The Very Blue Thingamajig, by Narelle Oliver

Creak…crunch…crack! From an egg covered in more spots than you could possibly count, came a very blue thingamajog. The other thingamajigs gathered around to see the new arrival, but didn’t stay long. This thingamajig was just too plain and boring, so he was left alone.

But, one Sunday morning, the thingamajig woke up to find he had a very curly tail. On Tuesday, he found he had a new pair of yellow wings. For the rest of the week, there was some new and interesting addition every day, until the next Sunday he was ready to show the other thingamajigs. Their reaction was not quite what the thingamajig expected.

The Very Blue Thinggamajig
is a fun lift-the-flap book, which teaches the concepts of days of the week and counting, at the same time as providing a gentle lesson on differences. Author/illustrator Narelle Oliver uses simple language and rich pastel colours to create a gentle but fun story.

Oliver is the author and illustrator of many award-winning picture books, including The Hunt and Baby Bilby, Where Do You Sleep?

The Very Blue Thingamajig,by Narelle Oliver
Omnibus, an imprint of Scholastic, 2003

Dancing Night, Tonight, by Ian Bone

Every Tuesday night Millie’s Mama goes out dancing. Millie stays home with Dad, but that’s okay because Millie has dancing night at home.

Mama and Millie put on their matching dresses, their shiny red dancing shoes and put ribbons in their hair. Then Mama goes out while Millie dances with Papa in the loungeroom.

Soon, though, doubts creep in. What if Mama can’t get home, or forgets to come home, or – worst of all – doesn’t want to come home? Gently her father reminds her of the links she shares with her mother, sending the fears dancing on their way, until Millie’s mother comes home with the final reassurance.

Dancing Night, Tonight is a gentle picture book from writer Ian Bone and illustrator Anna Pignataro. Pignataro’s illustrations, using a combination of pencil, water colour, ink and gouache, create an almost dream-like quality to the story and echo the gentleness of the text.

A perfect bed-time story.

Dancing Night, Tonight
, by Ian Bone, illustrated by Anna Pignataro
Scholastic, 2003

Shutting the Chooks In, by Libby Gleeson

As night draws near, the boy must feed the chooks and shut them in their pen. Across the farm yard he goes, past the buildings, machinery and trees of the farm yard.

He calls to the chooks and they follow him to their yard where he feeds them and counts them, speaking to them by name. But one chook is missing and it is getting dark. He must find the missing chook before the fox comes prowling, and conquer his own uncertainties about crossing the dark yard to get home.

Shutting the Chooks In is a charming new picture book from writer Libby Gleeson and illustrator Ann James. With minimal words, Gleeson creates rather than describes the emotions of the young boy, who remains nameless, portraying his closeness with the chickens (each of which does have a name) and his sense of duty. His uncertainty about the dark is also drawn by the word choice, and the reader can feel his heart pumping as he runs home, to joyfully greet his mother waiting inside the back door.

Ann Gleeson’s charcoal and pastel illustrations complement the simplicity of the text, with the colours of the twilight subtly creeping in as the story progresses. The golden light of home shining on the last page frames the boy on his triumphant return.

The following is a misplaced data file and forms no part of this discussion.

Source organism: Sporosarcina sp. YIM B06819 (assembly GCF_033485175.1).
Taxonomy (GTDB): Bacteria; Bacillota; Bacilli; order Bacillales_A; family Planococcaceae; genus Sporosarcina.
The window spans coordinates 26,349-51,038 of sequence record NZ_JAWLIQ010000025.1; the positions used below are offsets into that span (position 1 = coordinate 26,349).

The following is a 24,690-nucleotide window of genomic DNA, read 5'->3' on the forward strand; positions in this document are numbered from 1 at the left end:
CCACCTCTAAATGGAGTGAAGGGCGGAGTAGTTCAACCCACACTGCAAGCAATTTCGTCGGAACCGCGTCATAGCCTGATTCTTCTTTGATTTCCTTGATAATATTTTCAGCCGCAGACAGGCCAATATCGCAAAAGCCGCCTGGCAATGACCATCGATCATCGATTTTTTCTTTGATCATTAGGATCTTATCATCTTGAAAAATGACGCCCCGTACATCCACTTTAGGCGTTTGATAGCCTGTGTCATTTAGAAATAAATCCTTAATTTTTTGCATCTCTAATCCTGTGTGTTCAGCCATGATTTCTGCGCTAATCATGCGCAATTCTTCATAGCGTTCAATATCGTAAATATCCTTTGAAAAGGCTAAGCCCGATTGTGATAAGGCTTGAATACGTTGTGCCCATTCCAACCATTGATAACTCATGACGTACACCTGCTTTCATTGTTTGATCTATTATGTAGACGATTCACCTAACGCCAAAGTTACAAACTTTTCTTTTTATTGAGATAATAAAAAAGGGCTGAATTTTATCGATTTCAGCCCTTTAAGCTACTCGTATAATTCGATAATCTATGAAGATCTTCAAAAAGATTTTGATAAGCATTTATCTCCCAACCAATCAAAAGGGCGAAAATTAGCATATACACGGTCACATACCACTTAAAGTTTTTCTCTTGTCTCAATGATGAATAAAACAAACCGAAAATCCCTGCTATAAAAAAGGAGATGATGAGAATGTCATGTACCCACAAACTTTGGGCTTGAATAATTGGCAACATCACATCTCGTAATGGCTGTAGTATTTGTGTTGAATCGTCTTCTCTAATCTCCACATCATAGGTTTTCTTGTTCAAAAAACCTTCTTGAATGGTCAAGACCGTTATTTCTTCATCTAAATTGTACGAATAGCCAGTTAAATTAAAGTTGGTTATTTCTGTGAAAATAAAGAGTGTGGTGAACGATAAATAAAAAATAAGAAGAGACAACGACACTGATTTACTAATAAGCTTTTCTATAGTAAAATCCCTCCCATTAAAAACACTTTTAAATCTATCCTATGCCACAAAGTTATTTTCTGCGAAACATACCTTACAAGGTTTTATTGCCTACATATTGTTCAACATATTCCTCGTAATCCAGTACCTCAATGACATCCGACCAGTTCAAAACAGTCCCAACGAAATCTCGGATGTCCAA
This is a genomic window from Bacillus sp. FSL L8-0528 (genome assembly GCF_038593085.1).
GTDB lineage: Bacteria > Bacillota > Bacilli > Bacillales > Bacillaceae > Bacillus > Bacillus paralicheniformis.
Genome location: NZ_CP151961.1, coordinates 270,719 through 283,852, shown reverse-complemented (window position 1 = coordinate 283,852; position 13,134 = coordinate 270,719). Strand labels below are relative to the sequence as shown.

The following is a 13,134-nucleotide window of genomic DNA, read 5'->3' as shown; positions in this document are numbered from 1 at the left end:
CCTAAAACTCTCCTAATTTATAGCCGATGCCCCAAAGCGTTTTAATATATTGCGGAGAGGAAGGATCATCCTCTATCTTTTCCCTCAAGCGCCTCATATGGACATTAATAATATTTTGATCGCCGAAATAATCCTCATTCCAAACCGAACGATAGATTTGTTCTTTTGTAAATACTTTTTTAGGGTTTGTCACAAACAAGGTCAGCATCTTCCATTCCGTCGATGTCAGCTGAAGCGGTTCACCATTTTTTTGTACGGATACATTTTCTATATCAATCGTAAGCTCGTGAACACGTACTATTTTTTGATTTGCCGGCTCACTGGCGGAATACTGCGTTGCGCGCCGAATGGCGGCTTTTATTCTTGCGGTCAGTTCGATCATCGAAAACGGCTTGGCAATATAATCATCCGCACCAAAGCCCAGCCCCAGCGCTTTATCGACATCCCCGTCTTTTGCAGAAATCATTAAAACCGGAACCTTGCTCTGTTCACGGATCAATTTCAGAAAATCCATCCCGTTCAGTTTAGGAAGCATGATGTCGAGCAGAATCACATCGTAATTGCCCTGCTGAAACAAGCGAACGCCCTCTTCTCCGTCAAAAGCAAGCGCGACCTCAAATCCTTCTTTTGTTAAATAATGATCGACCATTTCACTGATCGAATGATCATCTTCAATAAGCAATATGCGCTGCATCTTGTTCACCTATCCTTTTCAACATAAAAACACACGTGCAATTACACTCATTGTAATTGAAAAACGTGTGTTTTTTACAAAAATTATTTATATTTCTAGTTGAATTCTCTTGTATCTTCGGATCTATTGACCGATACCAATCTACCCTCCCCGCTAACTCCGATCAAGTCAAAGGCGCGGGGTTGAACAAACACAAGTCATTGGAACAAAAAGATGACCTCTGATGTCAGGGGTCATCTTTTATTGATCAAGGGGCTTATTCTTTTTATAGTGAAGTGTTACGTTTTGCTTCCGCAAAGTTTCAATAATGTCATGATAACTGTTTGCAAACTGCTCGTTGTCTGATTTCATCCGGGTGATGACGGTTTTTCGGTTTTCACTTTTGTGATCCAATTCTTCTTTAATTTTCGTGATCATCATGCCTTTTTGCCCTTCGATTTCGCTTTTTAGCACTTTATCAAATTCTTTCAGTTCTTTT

Charming.

Shutting the Chooks In, by Libby Gleeson, illustrated by Ann James
Scholastic Australia, 2003

Silly Baby Magpie, by Jill Morris

Silly Baby Magpie!
Big eyes and floppy head…
I’ve been scratching, screeching, tapping
Now I’m ready to be fed.


Silly Baby Magpie
, a brand new book from Greater Glider Publications, follows baby magpie from his early life in the egg through his youth and on to maturity. Along the way we see his antics as he learns and plays.

Author Jill Morris combines simple, lively verse with text boxes containing non-fiction information about the magpie, one of Australia’s most common birds. The story and information are complemented by the richly detailed illustrations of Heather Gall.

A fun and informative picture book.

Silly Baby Magpie, by Jill Morris, illustrated by Heather Gall
Greater Glider Publications, 2003

Pigs Don't Fly and Bears Don't Bounce, by Jackie French

Pigs don’t fly …. But sometimes they do like to wallow in the mud.
Bear’s don’t bounce … But they snooze all winter.

Two new lift-the-flap picture books, combining the talents of author Jackie French and illustrator Matt Cosgrove are sure to delight young prereaders and their parents. Each page combines a little fantasy – flying pigs, bouncing bears, jiggling giraffes – with a little fact, hidden beneath sturdy flaps. Each flap is half a page and the illustration on the main page is continued on to the flap, to show a connection between the fact and the fantasy.

French’s simple text makes these books quick to read and suitable for toddlers’ short attention spans, whilst Cosgrove’s vibrant illustrations are sure to delight.

The format of the two books is similar, with Pigs Don’t Fly concentrating on farm animals and Bears Don’t Bounce on wild animals.

Jackie French is a prolific author with many children’s titles to her name, as well as books about gardening and natural lifestyle. She makes regular appearances on television’s Burke’s Backyard.

This pair of books are sure to prove popular with youngsters and their parents.

Pigs Don’t Fly
and Bears Don’t Bounce, by Jackie French, illustrated by Matt Cosgrove